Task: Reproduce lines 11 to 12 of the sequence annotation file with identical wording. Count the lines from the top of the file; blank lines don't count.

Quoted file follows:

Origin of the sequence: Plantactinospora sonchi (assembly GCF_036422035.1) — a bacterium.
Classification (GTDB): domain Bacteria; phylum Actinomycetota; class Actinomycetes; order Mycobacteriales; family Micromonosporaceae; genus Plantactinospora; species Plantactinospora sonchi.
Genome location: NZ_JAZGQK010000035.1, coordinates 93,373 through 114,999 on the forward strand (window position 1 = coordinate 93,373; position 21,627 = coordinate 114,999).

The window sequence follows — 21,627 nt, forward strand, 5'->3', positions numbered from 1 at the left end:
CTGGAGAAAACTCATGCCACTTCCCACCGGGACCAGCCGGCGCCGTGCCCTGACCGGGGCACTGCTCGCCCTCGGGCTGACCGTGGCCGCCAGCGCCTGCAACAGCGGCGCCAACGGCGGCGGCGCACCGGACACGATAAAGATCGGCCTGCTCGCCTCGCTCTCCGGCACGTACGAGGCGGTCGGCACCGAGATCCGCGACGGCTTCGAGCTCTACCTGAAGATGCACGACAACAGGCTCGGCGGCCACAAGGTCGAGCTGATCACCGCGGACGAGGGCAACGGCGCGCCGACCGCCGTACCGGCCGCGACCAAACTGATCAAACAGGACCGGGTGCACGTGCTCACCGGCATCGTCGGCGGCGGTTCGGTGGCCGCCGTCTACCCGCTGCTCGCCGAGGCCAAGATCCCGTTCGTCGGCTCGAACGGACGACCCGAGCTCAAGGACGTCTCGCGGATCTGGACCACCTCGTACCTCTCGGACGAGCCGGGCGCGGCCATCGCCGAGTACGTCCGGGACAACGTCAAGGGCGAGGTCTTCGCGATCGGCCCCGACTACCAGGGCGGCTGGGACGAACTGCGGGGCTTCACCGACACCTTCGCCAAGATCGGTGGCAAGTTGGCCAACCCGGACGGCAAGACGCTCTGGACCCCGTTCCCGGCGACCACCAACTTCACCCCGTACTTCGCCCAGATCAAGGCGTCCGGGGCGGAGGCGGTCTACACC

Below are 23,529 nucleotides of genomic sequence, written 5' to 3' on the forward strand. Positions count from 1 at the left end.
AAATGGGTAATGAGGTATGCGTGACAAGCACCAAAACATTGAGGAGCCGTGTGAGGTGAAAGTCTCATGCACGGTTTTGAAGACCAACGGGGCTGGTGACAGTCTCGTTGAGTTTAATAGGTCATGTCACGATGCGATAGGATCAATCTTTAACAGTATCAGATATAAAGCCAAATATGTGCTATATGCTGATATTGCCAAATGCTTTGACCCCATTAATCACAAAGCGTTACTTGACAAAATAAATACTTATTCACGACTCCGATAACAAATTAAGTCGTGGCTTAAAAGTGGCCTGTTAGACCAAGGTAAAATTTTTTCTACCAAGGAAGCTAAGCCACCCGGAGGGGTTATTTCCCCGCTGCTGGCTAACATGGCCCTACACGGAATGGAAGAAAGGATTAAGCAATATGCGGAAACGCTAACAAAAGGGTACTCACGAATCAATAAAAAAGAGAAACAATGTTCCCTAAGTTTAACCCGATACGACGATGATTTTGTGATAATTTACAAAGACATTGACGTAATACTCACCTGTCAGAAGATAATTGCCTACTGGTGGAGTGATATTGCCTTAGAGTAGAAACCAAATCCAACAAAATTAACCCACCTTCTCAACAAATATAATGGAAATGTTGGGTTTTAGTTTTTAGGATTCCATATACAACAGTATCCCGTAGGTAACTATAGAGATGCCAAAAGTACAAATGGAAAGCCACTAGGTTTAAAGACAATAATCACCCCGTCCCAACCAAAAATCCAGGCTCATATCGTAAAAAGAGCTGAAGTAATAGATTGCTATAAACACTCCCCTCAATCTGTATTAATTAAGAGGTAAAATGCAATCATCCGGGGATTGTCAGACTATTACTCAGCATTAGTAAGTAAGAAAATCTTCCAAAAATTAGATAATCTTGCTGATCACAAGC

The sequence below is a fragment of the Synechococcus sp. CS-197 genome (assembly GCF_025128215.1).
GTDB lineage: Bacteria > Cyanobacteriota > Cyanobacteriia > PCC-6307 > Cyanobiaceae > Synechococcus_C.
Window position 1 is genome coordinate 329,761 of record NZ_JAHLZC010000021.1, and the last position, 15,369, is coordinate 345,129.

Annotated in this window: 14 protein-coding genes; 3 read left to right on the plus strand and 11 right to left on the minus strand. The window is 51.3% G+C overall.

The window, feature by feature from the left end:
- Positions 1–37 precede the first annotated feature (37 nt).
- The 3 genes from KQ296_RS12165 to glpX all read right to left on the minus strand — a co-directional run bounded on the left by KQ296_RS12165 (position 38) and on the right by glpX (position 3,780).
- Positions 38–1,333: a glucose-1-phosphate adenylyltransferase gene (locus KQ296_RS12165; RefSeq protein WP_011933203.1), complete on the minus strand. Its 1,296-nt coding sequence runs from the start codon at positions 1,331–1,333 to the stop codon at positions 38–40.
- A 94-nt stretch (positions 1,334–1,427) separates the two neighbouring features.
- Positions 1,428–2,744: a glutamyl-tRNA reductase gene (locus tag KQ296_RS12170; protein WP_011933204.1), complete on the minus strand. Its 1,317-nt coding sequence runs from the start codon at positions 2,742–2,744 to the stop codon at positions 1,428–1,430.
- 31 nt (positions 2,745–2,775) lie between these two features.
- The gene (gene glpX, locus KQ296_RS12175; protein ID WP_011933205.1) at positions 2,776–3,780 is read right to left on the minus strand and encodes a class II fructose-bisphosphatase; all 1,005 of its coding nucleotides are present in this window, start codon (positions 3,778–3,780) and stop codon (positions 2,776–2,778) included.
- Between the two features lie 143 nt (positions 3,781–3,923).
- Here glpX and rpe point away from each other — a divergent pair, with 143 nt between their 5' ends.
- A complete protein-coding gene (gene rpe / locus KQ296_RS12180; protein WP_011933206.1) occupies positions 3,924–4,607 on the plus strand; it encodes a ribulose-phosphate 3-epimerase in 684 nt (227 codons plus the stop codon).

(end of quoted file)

Annotated in this window: 14 protein-coding genes; 3 read left to right on the plus strand and 11 right to left on the minus strand. The window is 51.3% G+C overall.

The window, feature by feature from the left end: